3 New Opportunities in WIOA The Workforce Innovation and Opportunity Act (WIOA) became law in July, It is the first update to the nation s primary workforce development legislation since 1998 when WIA was enacted. WIA established a universal access system of one-stop career centers, which provide access to training and employment services for a range of workers, including low-income adults, low-income youth, and dislocated workers. WIOA includes many substantial changes to WIA that will better align workforce programs with each other and with the needs of employers, and ultimately help improve the District s workforce development system. In general, the old law contained provisions that functioned as a deterrent to serving those with significant barriers, or from providing the full range of services needed to successfully assist low-income, low-skilled individuals to attain economic and career success. The new law eliminates these deterrents, and in fact places a high priority on serving these individuals. It promotes specific strategies and services that have proven successful in assisting low-skilled individuals who often face other barriers to employment as well as limited access to career opportunities Key shifts in national law are a direct result of both past failures and the development of proven successful methods. The new law emphasizes several key improvements that are particularly relevant in the District: An increased commitment to assisting individuals with barriers to achieve economic and career success; A focus on career ways as a key vehicle for achieving that result; Improved coordination across agencies to ensure smooth progress for individuals as they pursue their career goals; Sector partnerships that engage key employers in specific industry sectors, identify in-demand credentials, and ascertain gaps in current programming are a new requirement for the WIC. These sector partnerships can and should inform career way discussions in the District; and, Incremental performance measures that more accurately track progress and document successful outcomes across agencies, including the Department of Employment Services (DOES), Office of the State Superintendent of Education (OSSE), and others. The implementation timeline for WIOA creates both urgency and opportunity for the District. The majority of WIOA provisions become effective on July 1, 2015, the first full program year after enactment. New and more rigorous performance measures will take effect in July, 2016, making it critical to use this year to develop structures and services to meet the new performance measures, and ensure that the system is prepared to meet them. States and localities also have until early 2016 to develop a new strategic implementation plan, which will allow the District to test and refine new approaches during this year, and use the results to create an optimal plan. The Budget Support Act of 2014 established the Adult Career Pathways Task Force housed within the Workforce Investment Council. 3 They are tasked with the creation of a city-wide strategic plan for connecting adult basic skills program administered in the District to career ways. The group includes the leadership of the various District agencies tasked with elements of career instruction, including the WIC, OSSE, DOES, City Council, Deputy Mayor for Education, and others. With the establishment of this Task Force, the District is ideally positioned to meet expectations for the increased use of career ways mandated by WIOA. Recommendations Transform the current workforce development system by implementing a career ways framework focused on key industry sectors. Ensure all publicly funded (both federal and local) programs that have an adult education, job skills training, or employment component, including WIOA, the Supplemental Nutrition Assistance Program (SNAP), Temporary Assistance for Needy Families program (TANF), Transitional Employment Program (TEP), and adult charter schools utilize a career ways framework. As a key starting point in creating a career ways system, and guided by the work of the Adult Career Pathways Task Force, incorporate a career ways framework into the WIOA state plan. In accordance with WIOA section (101)(d)(1), the mayor should designate the WIC to design and facilitate a collaborative planning process with partnership agencies for the development of the unified state plan. Meaningful shared Charting the Course: An Opportunity to Improve Workforce Development in DC 3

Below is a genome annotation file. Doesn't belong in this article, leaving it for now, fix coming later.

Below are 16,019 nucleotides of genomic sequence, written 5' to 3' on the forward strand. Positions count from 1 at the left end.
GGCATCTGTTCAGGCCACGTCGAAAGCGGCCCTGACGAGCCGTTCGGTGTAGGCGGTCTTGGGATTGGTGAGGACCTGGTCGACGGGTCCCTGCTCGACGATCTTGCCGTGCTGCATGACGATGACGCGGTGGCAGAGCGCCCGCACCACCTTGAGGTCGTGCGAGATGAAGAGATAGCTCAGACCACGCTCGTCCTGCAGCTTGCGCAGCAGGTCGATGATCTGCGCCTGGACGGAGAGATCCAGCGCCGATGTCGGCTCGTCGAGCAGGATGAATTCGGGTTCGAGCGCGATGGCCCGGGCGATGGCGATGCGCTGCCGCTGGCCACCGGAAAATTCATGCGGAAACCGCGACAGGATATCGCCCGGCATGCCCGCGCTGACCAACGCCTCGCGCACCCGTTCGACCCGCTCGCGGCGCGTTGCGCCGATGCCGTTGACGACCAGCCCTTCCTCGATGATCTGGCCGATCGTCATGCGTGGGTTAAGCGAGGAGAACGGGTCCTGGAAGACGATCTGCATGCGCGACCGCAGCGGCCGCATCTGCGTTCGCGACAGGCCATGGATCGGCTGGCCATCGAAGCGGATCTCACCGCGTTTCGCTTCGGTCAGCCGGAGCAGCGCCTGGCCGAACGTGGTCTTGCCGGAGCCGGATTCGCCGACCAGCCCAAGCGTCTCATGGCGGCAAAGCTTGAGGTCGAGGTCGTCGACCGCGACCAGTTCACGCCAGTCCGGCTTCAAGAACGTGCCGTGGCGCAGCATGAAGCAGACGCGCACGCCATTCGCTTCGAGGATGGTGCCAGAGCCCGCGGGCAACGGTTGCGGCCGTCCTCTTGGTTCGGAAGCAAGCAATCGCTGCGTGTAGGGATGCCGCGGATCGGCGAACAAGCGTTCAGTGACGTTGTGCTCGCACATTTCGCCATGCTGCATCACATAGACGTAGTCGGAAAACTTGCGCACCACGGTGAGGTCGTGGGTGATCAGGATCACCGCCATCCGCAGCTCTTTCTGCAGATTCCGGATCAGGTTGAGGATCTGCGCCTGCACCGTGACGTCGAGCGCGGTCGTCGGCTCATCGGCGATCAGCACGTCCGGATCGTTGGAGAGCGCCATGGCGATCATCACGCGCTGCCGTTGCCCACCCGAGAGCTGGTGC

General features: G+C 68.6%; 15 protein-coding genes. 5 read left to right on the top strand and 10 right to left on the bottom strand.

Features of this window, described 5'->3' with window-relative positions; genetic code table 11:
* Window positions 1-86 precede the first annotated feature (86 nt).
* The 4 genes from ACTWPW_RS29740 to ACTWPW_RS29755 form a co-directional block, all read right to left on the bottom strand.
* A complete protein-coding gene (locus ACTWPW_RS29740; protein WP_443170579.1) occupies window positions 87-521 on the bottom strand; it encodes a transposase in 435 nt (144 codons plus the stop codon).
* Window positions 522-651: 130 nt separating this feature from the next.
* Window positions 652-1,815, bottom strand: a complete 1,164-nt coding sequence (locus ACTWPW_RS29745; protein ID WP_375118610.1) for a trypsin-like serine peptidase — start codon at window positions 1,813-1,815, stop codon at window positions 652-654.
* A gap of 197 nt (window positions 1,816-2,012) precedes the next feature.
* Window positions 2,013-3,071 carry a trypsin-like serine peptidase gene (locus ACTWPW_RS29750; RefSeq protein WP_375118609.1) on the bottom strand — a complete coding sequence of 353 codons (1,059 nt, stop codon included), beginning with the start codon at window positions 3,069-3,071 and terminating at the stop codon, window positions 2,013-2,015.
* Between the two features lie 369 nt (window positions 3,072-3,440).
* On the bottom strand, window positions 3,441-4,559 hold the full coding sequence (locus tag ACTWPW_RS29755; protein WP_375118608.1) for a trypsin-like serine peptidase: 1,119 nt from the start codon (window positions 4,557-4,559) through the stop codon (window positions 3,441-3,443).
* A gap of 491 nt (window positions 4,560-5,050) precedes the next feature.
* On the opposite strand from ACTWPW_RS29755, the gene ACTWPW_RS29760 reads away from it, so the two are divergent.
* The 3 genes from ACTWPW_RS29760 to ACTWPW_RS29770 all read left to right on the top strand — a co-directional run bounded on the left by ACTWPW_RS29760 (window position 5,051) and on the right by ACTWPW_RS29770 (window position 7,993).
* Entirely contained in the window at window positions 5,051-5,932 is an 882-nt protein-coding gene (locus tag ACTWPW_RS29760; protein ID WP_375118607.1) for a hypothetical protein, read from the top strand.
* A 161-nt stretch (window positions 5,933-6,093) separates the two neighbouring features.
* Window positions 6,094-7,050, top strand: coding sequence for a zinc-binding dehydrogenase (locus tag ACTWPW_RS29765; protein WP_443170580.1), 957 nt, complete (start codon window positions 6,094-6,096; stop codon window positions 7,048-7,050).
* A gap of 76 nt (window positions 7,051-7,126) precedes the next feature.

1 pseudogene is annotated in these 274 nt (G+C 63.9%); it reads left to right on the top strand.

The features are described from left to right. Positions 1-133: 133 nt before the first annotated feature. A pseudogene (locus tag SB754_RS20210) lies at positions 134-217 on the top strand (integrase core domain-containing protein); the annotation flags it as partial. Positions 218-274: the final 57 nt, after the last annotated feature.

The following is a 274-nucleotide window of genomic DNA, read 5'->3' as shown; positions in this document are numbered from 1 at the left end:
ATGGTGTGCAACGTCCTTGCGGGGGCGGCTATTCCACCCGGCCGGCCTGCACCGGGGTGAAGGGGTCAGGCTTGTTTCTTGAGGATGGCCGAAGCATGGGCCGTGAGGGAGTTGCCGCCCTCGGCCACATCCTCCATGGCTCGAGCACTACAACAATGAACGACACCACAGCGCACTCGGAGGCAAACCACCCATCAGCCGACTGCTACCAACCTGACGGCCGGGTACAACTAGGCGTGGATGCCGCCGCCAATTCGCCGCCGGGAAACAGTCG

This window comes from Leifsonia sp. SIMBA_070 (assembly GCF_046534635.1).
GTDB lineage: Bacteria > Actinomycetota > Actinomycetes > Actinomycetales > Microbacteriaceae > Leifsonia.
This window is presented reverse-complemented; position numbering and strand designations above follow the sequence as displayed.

4 planning should be used to address a common set of goals and performance measures spanning both federally- and locally-funded programs. Youthserving agencies should also be engaged to ensure that the career ways approach includes youth as well as adults. 4 Set a particular goal that all adult learners enrolled in an educational or workforce training program (those without a high school diploma or equivalent and/or basic or below basic literacy skills) have access to a career way by Ensure that on-ramps for individuals with other common barriers (e.g., a criminal record, limited work experience) are well-articulated as well. Commit appropriate budget and staffing resources to implement the strategic plan developed by the Task Force. Include funding in the FY16 budget for The Career Pathways Innovation Fund to help plan, pilot and scale up programs and practices that the Task Force determines are necessary to build out specific career ways in key industry sectors. This fund should be administered by the WIC with direction from the Task Force. As recommended in a recent report by DC Appleseed, provide the FIGURE 1. ESSENTIAL FEATURES OF A CAREER PATHWAYS SYSTEM 2. Multiple entry points for both well prepared students and targeted populations e.g., ABE, TANIF, or workforce system e.g., high school or CTE bridge(s) 1. Well-connected and transparent education, training, credentials, and support services e.g., military or civilian workforce e.g., license, industry credential e.g., postsecondary system e.g., certificate, diploma 1st job e.g., apprenticeship Increasing skills, competencies, and credentials informed by industry/employers e.g., 2-year degree 2nd job e.g., 4-year degree 3rd job Nth job 3. Multiple exit points SOURCE: CLASP, Shared Vision, Strong Systems: The Alliance for Quality Career Pathways Framework Version 1.0 (2014). Guide to acronyms in the entry point arrows: ABE=Adult Basic Education; TANIF=Temporary Assistance to Needy Families; CTE=Career and technical education Figure 1: Graphic of a general Career Pathway System that provides progressive levels of education, training, and support services to prepare people for employment and career advancement. additional support necessary to help lower-level learners successfully advance ways. Learners with skills below the 6 th grade level may need to build their basic skills in order to advance ways models. Programs for lowerlevel learners should ensure that students get the foundational skills necessary to advance ways, and that learners are connected to career ways as they master lower-level skills. 5 Lead a Culture of Accountability and Performance The Workforce Investment Implementation Act of 2014, passed by the DC Council last year, clarified the formal responsibilities of the Workforce Investment Council. 6 With a stronger and more effective WIC in place, there is an opportunity to move beyond simple compliance with federal requirements and focus on a strategic approach to meeting employment goals for the District. Such a strategic approach should look at how workforce and related systems can be leveraged and structured to make significant strides toward realizing economic opportunity for all District residents. A key ingredient for success will be to create a culture of quality, performance, and accountability, where: The District establishes goals, tracks performance, and reports outcomes for every career ways program (preferably in a common format across programs); Resources are driven towards highperforming, evidence-based or promising programs; 4 POLICY BRIEF